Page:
About This Chapter
Who's it for?
Anyone who needs help learning or mastering AP U.S. history material will benefit from taking this course. There is no faster or easier way to learn AP U.S. history. Among those who would benefit are:
- Students who have fallen behind in understanding European exploration, colonization and the settling of North America
- Students who struggle with learning disabilities or learning differences, including autism and ADHD
- Students who prefer multiple ways of learning history (visual or auditory)
- Students who have missed class time and need to catch up
- Students who need an efficient way to learn about the settling of North America
- Students who struggle to understand their teachers
- Students who attend schools without extra history learning resources
How it works:
- Find videos in our course that cover what you need to learn or review.
- Press play and watch the video lesson.
- Refer to the video transcripts to reinforce your learning.
- Test your understanding of each lesson with short quizzes.
- Verify you're ready by completing the Settling North America chapter exam.
Why it works:
- Study Efficiently: Skip what you know, review what you don't.
- Retain What You Learn: Engaging animations and real-life examples make topics easy to grasp.
- Be Ready on Test Day: Use the Settling North America chapter exam to be prepared.
- Get Extra Support: Ask our subject-matter experts any question about the settling of North America. They're here to help!
- Study With Flexibility: Watch videos on any web-ready device.
Students will review:
This chapter helps students review the concepts in a settling North America unit of a standard AP U.S. history course. Topics covered include:
- The Jamestown colony
- The Plymouth Rock settlement
- The New England colonies
- The Southern colonies
- Colonial America and the 13 colonies
1. North American Exploration & Failed Colonies of France & England
European nations fought to establish their own empires in North America. Learn about their motivations for exploring, key people involved and the places they explored, and the failed colonies of France and England.
2. The Settlement of Jamestown Colony
In 1607, the London Company settled the colony of Jamestown. The settlers overcame many odds to become the first permanent, English settlement in North America. In this lesson, learn about the failures and successes of Jamestown before it was taken over by the Crown.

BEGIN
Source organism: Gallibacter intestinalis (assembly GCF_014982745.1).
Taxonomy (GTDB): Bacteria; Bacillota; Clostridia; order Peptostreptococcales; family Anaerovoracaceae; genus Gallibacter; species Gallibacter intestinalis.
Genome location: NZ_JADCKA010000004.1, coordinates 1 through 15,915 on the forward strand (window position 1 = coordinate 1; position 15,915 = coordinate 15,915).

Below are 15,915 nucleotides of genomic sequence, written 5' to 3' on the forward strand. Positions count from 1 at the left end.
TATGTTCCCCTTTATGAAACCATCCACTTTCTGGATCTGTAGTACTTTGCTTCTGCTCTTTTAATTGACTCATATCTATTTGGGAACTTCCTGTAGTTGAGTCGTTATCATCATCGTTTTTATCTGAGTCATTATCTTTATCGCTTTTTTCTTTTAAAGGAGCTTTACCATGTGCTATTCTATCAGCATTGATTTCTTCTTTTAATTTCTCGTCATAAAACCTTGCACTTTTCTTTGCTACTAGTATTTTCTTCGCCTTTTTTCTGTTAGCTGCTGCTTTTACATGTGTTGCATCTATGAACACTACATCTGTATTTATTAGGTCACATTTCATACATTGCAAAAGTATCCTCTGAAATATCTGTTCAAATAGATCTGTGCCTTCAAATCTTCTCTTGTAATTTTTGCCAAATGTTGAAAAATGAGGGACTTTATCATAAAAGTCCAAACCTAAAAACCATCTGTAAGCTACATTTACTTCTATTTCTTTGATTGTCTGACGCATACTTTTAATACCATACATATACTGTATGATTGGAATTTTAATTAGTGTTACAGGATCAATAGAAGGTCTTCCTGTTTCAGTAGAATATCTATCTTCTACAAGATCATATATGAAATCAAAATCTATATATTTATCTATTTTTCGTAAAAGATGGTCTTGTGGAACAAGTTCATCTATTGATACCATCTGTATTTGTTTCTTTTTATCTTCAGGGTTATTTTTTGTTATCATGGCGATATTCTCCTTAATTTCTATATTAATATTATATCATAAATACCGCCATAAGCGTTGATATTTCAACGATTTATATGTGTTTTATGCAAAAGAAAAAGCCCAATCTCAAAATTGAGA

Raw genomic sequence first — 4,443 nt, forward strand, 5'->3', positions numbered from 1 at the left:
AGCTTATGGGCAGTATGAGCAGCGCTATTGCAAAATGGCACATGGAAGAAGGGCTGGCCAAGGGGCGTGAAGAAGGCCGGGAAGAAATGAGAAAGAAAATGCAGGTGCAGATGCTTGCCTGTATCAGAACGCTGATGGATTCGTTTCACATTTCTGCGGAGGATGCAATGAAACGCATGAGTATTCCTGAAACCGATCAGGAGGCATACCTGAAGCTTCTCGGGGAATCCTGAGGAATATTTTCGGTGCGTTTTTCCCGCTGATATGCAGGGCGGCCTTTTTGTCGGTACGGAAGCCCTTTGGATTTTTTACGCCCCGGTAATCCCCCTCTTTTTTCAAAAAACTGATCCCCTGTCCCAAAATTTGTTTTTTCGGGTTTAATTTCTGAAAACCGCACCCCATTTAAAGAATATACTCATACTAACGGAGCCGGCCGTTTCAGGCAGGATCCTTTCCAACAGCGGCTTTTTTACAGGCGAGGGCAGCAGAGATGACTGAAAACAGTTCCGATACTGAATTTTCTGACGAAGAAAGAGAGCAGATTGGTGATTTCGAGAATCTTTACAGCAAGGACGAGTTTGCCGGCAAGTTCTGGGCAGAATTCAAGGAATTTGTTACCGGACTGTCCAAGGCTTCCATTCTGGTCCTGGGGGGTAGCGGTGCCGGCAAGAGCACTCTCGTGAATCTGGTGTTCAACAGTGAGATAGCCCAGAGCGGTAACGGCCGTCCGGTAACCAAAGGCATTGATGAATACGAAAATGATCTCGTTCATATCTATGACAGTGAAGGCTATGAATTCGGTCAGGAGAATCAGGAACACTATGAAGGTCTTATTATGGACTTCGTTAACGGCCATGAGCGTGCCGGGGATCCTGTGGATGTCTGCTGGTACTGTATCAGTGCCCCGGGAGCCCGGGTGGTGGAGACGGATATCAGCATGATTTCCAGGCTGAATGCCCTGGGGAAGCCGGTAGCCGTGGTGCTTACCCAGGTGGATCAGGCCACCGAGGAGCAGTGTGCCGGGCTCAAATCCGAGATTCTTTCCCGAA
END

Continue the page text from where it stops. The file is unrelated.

3. New France, New Netherlands & New Sweden: North American Settlements
Several European nations tried to establish colonies in America including France, the Netherlands, and Sweden. Explore the early colonies in North America, what they succeed in, how they eventually fell, and who took over.
4. The Mayflower and the Plymouth Rock Settlement
Find out how much you know about the Pilgrims and their voyage. In this lesson, you'll learn about the misplaced Plymouth Colony, its escaped indentured servants, and the Wampanoag Indians who saved their lives.
5. The Puritans and the Founding of the New England Colonies
The Puritans helped found the New England colonies. Learn about the Puritans and their role in developing the New England colonies, including the Massachusetts Bay Colony. Explore the lives of some of the New England colonies' leaders such as John Winthrop, Roger Williams, Anne Hutchinson, and Thomas Hooker. Understand the roles that the Puritans and each of these leaders played in forming the colonies of Rhode Island, Connecticut, and New Hampshire.
6. The Southern Colonies: Settlement and Growth
Between the 1600s and 1700s, the southern colonies were settled and experienced growth over time. Discover how these colonies formed and changed, and learn about Nathaniel Bacon, Cecil Calvert, and James Oglethorpe and their impact on the colonies.
7. The Middle Colonies: New York, Delaware, New Jersey & Pennsylvania
New York, Delaware, New Jersey, and Pennsylvania were known as the Middle Colonies. Find out how New Netherland became New York, how New Jersey began, and what William Penn had to do with the formation of Pennsylvania and Delaware.
8. The 13 Colonies: Life in Early America
This lesson explores what life in Early America was like in the northern, southern, and middle colonies. Some defining aspects of this time include increased population, King Phillip's War, Salem Witch Trials, plantations, and the printing press.
9. Rise of the Slave Trade: Black History in Colonial America
Black history in Colonial American began with the slave trade. This lesson covers the triangular trade, the Middle Passage, Phillis Wheatley, task systems, slave codes, and Black people's different experiences in the northern and southern colonies.
10. The 13 Colonies: Developing Economy & Overseas Trade
England relied heavily on trade and for a while, the new colonies traded exclusively with England. Explore mercantilism, colonial economics, economic regulations imposed by the British, and how colonials responded.
11. The 13 Colonies: World Events that Influenced Colonial America
Many world events influenced colonial America. Explore the restoration of the English monarchy, who created the Dominion of New England, what effect the Glorious Revolution had on the American colonies, and how conflict in Europe fueled immigration to America.
12. Joint-Stock Company in Jamestown: History, Advantages & Disadvantages